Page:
He could see that the Communists were not going to prevail in the rest of Southeast Asia! In Indonesia, Thailand, Malaysia, Singapore the Philippines, Republic of China, and Shri Lanka. Whatever North Vietnam and China might want, South Vietnam was to be their limited prize. We had been content with what had “worked” in South Korea, but that South Vietnam had been a different ballgame, it had turned out.
The Vietnam disaster had an effect on the kind of patriotism that prevailed earlier; no doubt about it. This time, we had Lost! For awhile, we just wouldn’t think about it too much or too often. Find something else to consider when reflecting on our body politic.
I will dare, as I conclude this troubled essay, to quote from my book’s page 149: “The anti-patriotic among us sometimes descend to portraying the United States in the role of an “empire” engaged routinely in “imperialist” invasions and dedicated to “conquest” for only “economic gain.”
For some among us, Patriotism sometimes seems just “old hat.” Not for everybody. One thinks back on what can easily be termed “Great Causes” supported by us in the Past. Some are still part of our active heritage. There is a free Europe.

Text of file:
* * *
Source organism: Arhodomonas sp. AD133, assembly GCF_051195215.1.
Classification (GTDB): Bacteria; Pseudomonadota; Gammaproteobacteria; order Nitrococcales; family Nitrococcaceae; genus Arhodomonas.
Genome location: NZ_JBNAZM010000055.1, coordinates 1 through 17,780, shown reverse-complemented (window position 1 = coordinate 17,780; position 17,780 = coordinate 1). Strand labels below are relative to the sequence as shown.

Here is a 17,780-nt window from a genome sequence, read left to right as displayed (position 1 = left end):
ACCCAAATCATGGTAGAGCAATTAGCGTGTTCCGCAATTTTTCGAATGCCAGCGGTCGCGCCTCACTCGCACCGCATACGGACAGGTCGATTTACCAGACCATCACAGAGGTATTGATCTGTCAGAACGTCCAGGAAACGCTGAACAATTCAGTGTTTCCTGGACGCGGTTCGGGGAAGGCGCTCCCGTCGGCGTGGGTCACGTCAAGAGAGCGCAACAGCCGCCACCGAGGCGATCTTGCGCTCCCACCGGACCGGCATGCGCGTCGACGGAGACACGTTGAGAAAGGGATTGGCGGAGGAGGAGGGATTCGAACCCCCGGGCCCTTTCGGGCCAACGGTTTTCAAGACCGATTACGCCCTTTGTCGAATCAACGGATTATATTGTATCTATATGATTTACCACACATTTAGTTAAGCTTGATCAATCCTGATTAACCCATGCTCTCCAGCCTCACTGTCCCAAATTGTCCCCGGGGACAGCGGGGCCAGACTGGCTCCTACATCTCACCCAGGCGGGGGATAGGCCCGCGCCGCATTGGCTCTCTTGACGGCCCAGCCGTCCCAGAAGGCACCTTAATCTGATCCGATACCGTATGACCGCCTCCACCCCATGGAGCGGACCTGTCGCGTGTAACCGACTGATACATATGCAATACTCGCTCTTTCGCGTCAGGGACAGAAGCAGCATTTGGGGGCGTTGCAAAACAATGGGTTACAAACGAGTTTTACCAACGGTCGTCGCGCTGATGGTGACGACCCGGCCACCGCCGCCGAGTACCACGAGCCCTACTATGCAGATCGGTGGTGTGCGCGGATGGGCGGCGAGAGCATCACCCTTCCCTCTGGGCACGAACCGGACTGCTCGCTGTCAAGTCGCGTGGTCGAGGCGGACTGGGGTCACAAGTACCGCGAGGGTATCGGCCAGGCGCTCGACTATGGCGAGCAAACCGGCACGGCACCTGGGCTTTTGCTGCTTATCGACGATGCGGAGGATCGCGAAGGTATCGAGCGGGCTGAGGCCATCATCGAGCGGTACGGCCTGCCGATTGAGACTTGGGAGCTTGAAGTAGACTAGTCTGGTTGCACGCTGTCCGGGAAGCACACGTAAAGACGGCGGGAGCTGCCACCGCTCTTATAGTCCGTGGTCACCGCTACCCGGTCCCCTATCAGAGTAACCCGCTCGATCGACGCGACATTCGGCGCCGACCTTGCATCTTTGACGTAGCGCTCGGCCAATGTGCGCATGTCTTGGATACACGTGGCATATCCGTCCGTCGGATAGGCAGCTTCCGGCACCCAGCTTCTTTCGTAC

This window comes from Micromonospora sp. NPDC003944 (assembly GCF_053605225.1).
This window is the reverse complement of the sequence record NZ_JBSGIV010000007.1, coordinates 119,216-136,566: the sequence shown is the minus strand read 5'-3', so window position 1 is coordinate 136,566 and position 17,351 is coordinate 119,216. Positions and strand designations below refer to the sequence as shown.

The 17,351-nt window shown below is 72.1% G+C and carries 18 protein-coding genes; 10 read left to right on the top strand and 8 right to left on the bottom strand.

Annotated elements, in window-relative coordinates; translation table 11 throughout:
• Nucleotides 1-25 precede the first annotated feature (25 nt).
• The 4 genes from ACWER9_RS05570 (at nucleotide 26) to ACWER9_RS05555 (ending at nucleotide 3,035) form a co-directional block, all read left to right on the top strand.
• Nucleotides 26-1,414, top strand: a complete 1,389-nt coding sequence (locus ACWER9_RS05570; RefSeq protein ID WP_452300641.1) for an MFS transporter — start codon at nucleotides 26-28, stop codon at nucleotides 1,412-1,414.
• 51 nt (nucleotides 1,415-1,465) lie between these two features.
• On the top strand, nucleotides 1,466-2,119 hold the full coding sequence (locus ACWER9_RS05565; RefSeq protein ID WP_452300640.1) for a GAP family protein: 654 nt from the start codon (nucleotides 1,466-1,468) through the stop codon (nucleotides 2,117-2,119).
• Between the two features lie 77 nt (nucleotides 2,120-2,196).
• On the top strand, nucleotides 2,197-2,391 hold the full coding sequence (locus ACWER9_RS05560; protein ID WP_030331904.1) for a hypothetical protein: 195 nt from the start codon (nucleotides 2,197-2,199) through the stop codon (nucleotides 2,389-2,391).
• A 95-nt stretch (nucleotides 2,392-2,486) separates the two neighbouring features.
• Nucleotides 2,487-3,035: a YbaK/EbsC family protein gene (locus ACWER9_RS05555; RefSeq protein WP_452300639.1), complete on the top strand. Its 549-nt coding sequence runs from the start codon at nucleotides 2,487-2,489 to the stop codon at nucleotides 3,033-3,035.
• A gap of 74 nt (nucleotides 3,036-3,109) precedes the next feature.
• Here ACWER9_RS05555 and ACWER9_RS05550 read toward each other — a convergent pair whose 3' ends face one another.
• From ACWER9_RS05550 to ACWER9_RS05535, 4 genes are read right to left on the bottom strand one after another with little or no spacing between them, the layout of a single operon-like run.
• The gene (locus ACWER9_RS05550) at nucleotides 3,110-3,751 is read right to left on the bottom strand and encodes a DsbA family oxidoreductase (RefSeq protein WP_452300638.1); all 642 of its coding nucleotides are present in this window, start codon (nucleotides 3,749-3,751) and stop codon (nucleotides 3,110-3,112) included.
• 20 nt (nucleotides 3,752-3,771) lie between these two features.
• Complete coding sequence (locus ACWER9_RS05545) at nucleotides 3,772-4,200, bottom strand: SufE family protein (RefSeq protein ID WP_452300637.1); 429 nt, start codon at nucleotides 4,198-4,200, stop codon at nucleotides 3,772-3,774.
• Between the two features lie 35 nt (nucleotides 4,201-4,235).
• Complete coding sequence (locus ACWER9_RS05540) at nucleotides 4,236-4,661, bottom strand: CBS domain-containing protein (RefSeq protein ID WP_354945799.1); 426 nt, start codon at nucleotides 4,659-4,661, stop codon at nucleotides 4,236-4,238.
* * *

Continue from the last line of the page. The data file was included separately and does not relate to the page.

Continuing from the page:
Partly from what we did in our past emerged a new Commonwealth, an independent British Empire. Bad as it is sometimes, Africa could be worse. We have helped, overall—not wisely, always, but aided by philanthropy centered in the U.S., by Gates, Rotary, and others, by sometimes doing the right thing. Maybe we’re a little better than we sometimes think!
Yet our Nation’s prestige has suffered severely in the past two years. Leadership has lost us the affection of far too many countries who were once so close as to show pride routinely. Beginning with that inexcusable withdrawal from the Paris accords on climate, we have from our top office displayed misunderstanding, even contempt, for other Lands.
This must stop; the end of “going it alone” cannot come too soon. Surely this mostly verbal misbehavior is a temporary and transitory thing. All in office in the Executive Branch need to bear in mind at all times that they are trustees for our evolving reputation. We must, and we will, strive to do better, very soon. Downhill is not the right direction for the United States of America!
This Memorial Day is a good time to think back, bring our minds up to date, and fly that beautiful flag while humming or singing one of our moving, patriotic songs. For this quite aged American, it remains “God Bless America” all the way.